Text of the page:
The end of the editorial admonished: “The barking dogs have been heard. Loud and clear. It’s time for the beleaguered victims to be, too.”
I would say to whoever wrote the editorial that the beleaguered victims in this instance are the dogs, not the neighbors!
Yes, barking dogs left running around a yard or neighborhood at all hours of the day and night can drive one to distraction, and their owners should be held accountable. There are laws to address that situation if the owners fail to pay attention to their dogs’ behavior. But – and this is a big but – if a dog is left tied up with no means to exercise, no access to water, no companionship and no shelter, his barking is a huge plea for someone to come and help him. It is the only means he has of communicating his anguish at the unbearable treatment he is suffering by an uncaring human!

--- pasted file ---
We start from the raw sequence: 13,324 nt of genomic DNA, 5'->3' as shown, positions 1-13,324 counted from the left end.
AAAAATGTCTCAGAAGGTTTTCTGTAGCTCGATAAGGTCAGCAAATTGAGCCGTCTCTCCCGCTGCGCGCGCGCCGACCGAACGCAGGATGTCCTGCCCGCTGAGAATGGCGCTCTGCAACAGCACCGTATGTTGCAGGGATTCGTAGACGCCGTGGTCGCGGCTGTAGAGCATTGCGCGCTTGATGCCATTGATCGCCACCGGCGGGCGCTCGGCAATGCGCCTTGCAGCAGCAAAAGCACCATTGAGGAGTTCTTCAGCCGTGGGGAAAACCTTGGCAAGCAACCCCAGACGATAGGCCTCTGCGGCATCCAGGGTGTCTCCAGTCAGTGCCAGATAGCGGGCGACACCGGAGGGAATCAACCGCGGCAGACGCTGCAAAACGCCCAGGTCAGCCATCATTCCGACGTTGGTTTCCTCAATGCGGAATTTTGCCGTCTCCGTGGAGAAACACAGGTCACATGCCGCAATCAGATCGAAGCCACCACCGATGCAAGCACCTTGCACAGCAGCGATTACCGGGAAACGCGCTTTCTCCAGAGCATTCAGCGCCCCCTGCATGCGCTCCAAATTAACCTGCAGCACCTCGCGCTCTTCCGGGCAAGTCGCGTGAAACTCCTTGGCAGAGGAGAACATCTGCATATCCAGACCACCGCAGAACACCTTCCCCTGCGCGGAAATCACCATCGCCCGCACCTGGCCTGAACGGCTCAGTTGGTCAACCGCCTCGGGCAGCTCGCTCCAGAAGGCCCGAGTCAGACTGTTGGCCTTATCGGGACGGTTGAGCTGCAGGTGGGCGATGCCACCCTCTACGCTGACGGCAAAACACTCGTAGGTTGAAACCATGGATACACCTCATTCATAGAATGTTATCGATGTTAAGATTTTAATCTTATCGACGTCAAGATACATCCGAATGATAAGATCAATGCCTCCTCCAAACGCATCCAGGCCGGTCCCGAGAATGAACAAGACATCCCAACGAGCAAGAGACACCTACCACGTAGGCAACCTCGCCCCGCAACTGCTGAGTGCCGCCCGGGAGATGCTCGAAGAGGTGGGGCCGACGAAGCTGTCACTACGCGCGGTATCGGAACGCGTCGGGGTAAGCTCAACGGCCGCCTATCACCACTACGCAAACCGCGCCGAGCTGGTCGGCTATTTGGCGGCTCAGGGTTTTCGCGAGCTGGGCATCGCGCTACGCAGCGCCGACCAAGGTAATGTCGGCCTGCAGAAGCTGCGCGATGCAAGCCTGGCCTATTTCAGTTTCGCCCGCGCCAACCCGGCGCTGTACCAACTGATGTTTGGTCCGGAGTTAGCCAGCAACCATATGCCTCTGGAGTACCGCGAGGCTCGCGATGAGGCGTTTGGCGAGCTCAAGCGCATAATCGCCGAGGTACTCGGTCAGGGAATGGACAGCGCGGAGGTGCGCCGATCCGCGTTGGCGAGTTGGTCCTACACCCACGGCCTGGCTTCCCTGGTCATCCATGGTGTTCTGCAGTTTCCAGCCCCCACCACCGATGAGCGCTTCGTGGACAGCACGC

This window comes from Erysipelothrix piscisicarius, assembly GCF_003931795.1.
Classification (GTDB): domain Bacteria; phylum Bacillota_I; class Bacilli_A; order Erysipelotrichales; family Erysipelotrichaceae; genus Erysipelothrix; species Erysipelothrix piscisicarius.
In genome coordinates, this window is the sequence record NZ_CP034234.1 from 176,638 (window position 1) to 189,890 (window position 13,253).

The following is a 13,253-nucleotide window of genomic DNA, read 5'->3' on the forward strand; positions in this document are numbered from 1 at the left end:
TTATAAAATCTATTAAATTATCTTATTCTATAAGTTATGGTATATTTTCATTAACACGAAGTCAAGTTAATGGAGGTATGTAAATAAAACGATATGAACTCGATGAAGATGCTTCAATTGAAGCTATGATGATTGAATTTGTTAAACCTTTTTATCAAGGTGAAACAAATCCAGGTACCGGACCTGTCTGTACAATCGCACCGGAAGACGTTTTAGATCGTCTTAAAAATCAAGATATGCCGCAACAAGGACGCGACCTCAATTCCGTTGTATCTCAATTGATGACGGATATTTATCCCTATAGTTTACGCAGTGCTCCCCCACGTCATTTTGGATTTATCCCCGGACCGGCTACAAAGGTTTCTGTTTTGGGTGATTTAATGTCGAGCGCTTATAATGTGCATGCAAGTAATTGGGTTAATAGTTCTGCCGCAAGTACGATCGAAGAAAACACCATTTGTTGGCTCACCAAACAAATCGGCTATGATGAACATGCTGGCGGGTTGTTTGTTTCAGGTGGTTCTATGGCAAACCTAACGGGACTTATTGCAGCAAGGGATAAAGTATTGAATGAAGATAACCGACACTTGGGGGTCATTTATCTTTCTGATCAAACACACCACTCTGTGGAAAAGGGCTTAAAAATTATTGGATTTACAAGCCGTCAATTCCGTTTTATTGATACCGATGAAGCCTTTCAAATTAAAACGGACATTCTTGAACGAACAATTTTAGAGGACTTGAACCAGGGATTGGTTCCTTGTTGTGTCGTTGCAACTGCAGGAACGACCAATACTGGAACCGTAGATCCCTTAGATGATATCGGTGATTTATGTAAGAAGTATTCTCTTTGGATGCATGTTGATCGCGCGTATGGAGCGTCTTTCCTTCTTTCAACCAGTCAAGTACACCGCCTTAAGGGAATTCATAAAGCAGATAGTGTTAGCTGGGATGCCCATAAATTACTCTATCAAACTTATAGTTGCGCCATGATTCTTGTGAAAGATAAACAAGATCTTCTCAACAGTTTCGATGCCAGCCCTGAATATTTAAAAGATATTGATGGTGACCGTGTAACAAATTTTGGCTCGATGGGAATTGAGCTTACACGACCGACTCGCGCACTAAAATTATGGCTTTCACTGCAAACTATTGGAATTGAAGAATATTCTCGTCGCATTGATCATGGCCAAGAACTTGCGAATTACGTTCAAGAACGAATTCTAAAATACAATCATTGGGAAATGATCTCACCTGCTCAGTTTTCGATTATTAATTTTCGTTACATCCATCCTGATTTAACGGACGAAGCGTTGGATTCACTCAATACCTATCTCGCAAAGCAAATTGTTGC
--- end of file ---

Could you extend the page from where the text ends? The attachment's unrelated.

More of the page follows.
The people who own these poor animals should be the ones to suffer. They supposedly have the power to think, though that is debatable, and the dogs only want love and attention. They’ve been deprived of that through totally uncaring, mean-spirited or mindless cruelty! Perhaps the owners should be tied up for a while.
In The Chronicle’s Your Life section of the same Sunday issue, there was a lengthy front-page article about roughhousing dogs. The last paragraph in essence says that a dog’s most important playmate is its owner because the play is an enriching and bonding event, and is healthy for mind, spirit and body. Yes! How true that is.
The two articles are diametrically opposed in thinking, with one worried about the mental health of people, and one encouraging the love and companionship of dogs. My heart is with the dogs!
Molly C. Gray